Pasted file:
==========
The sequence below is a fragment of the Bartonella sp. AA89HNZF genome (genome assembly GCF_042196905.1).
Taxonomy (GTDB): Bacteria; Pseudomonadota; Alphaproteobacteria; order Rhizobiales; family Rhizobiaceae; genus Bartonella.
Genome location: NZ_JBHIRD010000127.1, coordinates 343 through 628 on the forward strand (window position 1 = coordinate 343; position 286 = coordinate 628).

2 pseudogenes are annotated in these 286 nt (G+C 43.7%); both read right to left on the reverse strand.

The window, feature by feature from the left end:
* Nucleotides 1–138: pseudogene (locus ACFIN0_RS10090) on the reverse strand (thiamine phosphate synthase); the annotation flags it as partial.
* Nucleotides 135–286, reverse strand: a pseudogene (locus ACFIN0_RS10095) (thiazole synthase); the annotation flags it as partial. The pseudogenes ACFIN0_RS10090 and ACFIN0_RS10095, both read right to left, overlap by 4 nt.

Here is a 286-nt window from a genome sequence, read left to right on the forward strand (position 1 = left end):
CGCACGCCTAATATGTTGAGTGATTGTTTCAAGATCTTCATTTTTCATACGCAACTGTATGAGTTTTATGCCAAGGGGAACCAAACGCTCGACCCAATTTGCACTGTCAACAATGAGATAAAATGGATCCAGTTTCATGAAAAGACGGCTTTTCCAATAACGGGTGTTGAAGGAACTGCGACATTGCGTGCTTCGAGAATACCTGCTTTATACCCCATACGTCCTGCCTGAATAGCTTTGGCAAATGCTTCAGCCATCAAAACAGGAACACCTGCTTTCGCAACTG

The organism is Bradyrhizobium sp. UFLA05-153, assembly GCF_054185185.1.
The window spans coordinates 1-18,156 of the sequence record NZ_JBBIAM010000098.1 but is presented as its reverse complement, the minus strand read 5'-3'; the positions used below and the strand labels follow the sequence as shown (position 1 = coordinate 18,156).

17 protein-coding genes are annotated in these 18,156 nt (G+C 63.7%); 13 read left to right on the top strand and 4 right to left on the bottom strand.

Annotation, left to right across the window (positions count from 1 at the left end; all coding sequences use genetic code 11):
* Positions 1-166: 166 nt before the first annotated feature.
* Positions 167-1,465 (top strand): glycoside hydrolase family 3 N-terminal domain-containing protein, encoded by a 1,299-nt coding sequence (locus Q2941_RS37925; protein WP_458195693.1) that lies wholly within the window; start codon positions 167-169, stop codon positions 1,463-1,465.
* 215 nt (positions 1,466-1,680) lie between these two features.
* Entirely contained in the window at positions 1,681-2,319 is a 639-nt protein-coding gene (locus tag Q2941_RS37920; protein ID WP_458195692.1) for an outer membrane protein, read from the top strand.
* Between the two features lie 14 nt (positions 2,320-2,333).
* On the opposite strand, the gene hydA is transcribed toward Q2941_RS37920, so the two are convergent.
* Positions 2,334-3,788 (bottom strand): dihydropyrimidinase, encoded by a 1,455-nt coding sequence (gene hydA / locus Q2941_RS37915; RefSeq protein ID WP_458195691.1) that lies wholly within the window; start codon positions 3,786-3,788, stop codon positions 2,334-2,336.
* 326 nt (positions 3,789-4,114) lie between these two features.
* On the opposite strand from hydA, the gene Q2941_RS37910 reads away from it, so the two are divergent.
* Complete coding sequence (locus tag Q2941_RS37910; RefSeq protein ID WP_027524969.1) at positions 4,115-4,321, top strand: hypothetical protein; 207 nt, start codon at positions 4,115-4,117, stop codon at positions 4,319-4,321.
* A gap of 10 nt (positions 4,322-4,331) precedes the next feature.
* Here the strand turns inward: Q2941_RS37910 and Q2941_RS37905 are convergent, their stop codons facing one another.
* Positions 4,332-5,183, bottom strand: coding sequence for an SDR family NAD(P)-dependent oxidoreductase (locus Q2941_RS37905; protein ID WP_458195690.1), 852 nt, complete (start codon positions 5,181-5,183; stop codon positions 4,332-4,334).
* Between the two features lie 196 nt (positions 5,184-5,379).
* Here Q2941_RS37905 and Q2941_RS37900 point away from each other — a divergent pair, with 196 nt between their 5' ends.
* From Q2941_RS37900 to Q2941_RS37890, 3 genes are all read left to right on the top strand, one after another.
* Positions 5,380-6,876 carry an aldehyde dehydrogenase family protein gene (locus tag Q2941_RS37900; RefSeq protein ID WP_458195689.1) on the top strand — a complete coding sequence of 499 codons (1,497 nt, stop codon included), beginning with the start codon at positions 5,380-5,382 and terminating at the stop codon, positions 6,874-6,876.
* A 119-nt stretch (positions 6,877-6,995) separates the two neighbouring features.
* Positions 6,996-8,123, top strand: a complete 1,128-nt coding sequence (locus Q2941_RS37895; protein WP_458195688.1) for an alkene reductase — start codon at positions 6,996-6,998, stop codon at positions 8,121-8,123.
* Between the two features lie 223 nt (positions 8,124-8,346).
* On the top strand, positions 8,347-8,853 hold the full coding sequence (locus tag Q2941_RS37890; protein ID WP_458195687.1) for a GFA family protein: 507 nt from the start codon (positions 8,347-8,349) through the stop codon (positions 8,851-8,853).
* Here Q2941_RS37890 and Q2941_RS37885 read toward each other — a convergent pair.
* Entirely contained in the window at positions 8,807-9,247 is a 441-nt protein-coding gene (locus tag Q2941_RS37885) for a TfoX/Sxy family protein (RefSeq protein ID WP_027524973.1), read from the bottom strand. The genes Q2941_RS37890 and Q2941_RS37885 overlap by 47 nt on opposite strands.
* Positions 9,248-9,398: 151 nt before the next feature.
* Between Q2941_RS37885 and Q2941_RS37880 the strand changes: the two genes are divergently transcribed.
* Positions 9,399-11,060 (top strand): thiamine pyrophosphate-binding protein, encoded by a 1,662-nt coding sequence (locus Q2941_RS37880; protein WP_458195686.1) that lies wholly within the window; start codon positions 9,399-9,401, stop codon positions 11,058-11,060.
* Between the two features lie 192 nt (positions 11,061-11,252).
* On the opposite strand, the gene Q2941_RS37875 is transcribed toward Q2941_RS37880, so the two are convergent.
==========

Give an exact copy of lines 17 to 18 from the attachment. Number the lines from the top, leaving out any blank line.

* Entirely contained in the window at positions 1,681-2,319 is a 639-nt protein-coding gene (locus tag Q2941_RS37920; protein ID WP_458195692.1) for an outer membrane protein, read from the top strand.
* Between the two features lie 14 nt (positions 2,320-2,333).